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View Nathaniel Erskine-Smith Profile
Lib. (ON)
Mr. Speaker, congratulations.
I want to begin by thanking my wife, Amy Symington, my parents, and my family and friends for their love and support through this year's marathon campaign. I thank also the hundreds of volunteers who worked tirelessly to give me this opportunity and all the residents of Beaches—East York who put their trust and confidence in me.
I am especially proud of my community's recent efforts to come together in the wake of the Syrian refugee crisis. Many neighbours have pledged both their time and money to welcome refugees into our community. I commend the work of local churches, community organizations, and hard-working, caring individuals.
It is an important reminder that long-term peace is forged by a compassionate and inclusive society. I see those values as my fellow neighbours work to welcome newcomers into our community and do their part in our world. Equally, our response to the Syrian refugee crisis is a reminder that we can and should work to put politics aside. In doing so, we have the ability to accomplish great things.
I am one of 197 new MPs, and my home riding sent me here to take a new approach, one focused on honest debate, respectful disagreement, and building consensus.
Pollsters tell us that less than a quarter of Canadians have faith in our democracy. I am asking everyone in this House to help change that. I believe that politics is a noble profession and I am naive enough to want every Canadian to feel pride in the work that we will do here when they watch us in action. Canadians agree on more than we often realize. Rather than scoring points and tearing each other down, we should work as hard as we can to prioritize agreement.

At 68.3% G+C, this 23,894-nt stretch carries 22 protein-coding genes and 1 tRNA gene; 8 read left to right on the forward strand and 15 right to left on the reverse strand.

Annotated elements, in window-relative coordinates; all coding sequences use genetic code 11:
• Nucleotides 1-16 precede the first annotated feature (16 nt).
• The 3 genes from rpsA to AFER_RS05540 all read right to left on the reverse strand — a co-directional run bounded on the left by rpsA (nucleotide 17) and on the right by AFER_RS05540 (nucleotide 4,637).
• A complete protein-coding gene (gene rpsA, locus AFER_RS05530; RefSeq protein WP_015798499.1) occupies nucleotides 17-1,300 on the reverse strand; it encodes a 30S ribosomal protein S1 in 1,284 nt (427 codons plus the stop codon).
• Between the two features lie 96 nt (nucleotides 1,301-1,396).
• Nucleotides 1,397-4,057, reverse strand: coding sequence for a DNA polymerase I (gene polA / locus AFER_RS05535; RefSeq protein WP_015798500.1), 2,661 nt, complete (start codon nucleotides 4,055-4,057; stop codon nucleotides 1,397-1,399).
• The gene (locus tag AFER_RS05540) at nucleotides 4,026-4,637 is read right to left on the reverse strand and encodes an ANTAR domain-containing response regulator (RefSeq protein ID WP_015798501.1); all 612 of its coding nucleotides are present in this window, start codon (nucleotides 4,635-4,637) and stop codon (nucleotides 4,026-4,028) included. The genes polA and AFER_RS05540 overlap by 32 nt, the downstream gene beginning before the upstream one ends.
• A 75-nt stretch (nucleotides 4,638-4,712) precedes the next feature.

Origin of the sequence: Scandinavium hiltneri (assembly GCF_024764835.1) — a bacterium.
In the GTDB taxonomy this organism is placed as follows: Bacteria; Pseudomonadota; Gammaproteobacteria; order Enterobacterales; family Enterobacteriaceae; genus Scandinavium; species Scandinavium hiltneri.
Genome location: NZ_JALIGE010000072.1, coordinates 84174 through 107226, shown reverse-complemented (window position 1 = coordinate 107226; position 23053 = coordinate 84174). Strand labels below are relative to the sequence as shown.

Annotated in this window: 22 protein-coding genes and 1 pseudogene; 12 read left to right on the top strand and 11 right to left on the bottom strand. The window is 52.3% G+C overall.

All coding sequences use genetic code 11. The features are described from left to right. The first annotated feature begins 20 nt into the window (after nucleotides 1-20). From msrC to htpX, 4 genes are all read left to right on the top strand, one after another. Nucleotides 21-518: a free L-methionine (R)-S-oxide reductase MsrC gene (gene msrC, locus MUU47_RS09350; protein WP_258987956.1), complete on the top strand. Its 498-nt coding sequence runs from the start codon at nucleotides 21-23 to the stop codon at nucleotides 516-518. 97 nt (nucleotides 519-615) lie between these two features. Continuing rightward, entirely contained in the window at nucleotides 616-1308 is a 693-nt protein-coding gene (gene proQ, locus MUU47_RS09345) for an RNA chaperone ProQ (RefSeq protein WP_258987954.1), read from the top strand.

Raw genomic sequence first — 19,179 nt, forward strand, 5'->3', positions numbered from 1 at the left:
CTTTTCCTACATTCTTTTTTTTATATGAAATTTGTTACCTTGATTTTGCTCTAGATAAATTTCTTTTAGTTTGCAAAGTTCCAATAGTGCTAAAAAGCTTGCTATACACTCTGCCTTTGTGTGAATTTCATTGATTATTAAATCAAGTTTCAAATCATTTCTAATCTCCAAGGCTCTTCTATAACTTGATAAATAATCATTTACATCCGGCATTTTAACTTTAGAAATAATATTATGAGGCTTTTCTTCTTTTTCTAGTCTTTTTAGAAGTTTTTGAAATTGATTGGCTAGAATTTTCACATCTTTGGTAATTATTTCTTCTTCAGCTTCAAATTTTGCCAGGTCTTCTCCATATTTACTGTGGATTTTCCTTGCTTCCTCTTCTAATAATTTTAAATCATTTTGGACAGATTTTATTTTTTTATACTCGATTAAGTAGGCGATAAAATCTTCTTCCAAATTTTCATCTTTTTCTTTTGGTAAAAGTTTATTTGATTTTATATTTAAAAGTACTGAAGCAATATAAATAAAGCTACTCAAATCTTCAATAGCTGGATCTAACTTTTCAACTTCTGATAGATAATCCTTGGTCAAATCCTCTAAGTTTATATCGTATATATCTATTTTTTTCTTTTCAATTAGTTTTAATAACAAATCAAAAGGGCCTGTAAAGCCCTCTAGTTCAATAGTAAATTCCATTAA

In the throne speech, we were promised a government that is smart and caring. Those two themes are important: fiscal responsibility and social progress -- matching a social justice perspective and an investment outlook.
There are any number of issues where we may disagree on why we support a given policy or initiative, but we do in fact agree on the end conclusion. It is our job to point these out, and many of these issues were rightfully highlighted in the throne speech. I will mention five.
First is a recommitment to science, evidence and data-driven government. In the U.S., former officials in the Obama and Bush administrations estimate that less than one out of every hundred dollars of government spending is backed by even the most basic evidence that the money is being spent wisely. We experienced similar problems here in Canada, yet good data is central to good decision-making. We need to collect better data about the policies and programs that work, to fund or increase funding for what works, and to direct funds away from those programs that fail to achieve measurable outcomes.
I am proud that 2016 will be a census year, but that must be only the beginning. Fairness requires that our social programs are effective. Reason requires that they are also efficient. Good data is essential for both.